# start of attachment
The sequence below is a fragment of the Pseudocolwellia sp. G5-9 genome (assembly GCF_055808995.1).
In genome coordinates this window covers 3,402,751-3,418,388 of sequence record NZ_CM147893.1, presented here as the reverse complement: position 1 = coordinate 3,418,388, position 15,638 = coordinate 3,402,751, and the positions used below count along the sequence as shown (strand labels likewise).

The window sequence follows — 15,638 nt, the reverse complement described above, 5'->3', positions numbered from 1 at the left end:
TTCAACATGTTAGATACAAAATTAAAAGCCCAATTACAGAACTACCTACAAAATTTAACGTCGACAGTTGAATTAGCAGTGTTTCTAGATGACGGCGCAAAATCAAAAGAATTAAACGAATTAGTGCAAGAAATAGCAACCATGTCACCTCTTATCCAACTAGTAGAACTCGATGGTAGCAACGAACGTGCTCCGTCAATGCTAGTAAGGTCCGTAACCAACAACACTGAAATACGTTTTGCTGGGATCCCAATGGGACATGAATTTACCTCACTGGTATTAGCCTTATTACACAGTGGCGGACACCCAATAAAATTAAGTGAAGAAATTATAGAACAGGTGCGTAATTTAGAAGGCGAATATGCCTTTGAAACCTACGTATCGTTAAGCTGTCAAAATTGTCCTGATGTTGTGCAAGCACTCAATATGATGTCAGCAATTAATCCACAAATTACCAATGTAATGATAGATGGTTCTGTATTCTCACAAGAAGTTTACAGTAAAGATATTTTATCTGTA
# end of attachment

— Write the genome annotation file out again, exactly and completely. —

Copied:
The sequence below is a fragment of the Pseudocolwellia sp. G5-9 genome (assembly GCF_055808995.1).
In genome coordinates this window covers 3,402,751-3,418,388 of sequence record NZ_CM147893.1, presented here as the reverse complement: position 1 = coordinate 3,418,388, position 15,638 = coordinate 3,402,751, and the positions used below count along the sequence as shown (strand labels likewise).

The window sequence follows — 15,638 nt, the reverse complement described above, 5'->3', positions numbered from 1 at the left end:
TTCAACATGTTAGATACAAAATTAAAAGCCCAATTACAGAACTACCTACAAAATTTAACGTCGACAGTTGAATTAGCAGTGTTTCTAGATGACGGCGCAAAATCAAAAGAATTAAACGAATTAGTGCAAGAAATAGCAACCATGTCACCTCTTATCCAACTAGTAGAACTCGATGGTAGCAACGAACGTGCTCCGTCAATGCTAGTAAGGTCCGTAACCAACAACACTGAAATACGTTTTGCTGGGATCCCAATGGGACATGAATTTACCTCACTGGTATTAGCCTTATTACACAGTGGCGGACACCCAATAAAATTAAGTGAAGAAATTATAGAACAGGTGCGTAATTTAGAAGGCGAATATGCCTTTGAAACCTACGTATCGTTAAGCTGTCAAAATTGTCCTGATGTTGTGCAAGCACTCAATATGATGTCAGCAATTAATCCACAAATTACCAATGTAATGATAGATGGTTCTGTATTCTCACAAGAAGTTTACAGTAAAGATATTTTATCTGTA